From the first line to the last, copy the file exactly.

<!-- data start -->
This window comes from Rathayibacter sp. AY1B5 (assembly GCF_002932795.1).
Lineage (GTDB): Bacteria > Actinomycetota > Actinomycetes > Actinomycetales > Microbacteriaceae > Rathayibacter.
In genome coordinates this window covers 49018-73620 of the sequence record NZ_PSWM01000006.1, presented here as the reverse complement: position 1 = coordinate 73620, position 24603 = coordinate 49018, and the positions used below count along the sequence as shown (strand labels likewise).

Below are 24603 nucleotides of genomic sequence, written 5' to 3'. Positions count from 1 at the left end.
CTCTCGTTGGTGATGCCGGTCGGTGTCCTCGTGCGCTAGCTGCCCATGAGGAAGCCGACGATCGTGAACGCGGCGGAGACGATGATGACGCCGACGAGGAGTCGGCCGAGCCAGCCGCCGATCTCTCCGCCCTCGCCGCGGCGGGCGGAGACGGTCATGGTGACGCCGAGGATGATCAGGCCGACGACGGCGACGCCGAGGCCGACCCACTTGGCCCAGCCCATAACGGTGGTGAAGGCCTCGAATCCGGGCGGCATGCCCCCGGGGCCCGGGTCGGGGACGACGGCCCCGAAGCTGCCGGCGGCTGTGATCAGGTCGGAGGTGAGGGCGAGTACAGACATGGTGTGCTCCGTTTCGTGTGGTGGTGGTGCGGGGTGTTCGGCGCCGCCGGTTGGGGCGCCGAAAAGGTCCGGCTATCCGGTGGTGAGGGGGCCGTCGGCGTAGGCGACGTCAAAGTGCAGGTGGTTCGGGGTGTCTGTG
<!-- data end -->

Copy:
This window comes from Rathayibacter sp. AY1B5 (assembly GCF_002932795.1).
Lineage (GTDB): Bacteria > Actinomycetota > Actinomycetes > Actinomycetales > Microbacteriaceae > Rathayibacter.
In genome coordinates this window covers 49018-73620 of the sequence record NZ_PSWM01000006.1, presented here as the reverse complement: position 1 = coordinate 73620, position 24603 = coordinate 49018, and the positions used below count along the sequence as shown (strand labels likewise).

Below are 24603 nucleotides of genomic sequence, written 5' to 3'. Positions count from 1 at the left end.
CTCTCGTTGGTGATGCCGGTCGGTGTCCTCGTGCGCTAGCTGCCCATGAGGAAGCCGACGATCGTGAACGCGGCGGAGACGATGATGACGCCGACGAGGAGTCGGCCGAGCCAGCCGCCGATCTCTCCGCCCTCGCCGCGGCGGGCGGAGACGGTCATGGTGACGCCGAGGATGATCAGGCCGACGACGGCGACGCCGAGGCCGACCCACTTGGCCCAGCCCATAACGGTGGTGAAGGCCTCGAATCCGGGCGGCATGCCCCCGGGGCCCGGGTCGGGGACGACGGCCCCGAAGCTGCCGGCGGCTGTGATCAGGTCGGAGGTGAGGGCGAGTACAGACATGGTGTGCTCCGTTTCGTGTGGTGGTGGTGCGGGGTGTTCGGCGCCGCCGGTTGGGGCGCCGAAAAGGTCCGGCTATCCGGTGGTGAGGGGGCCGTCGGCGTAGGCGACGTCAAAGTGCAGGTGGTTCGGGGTGTCTGTG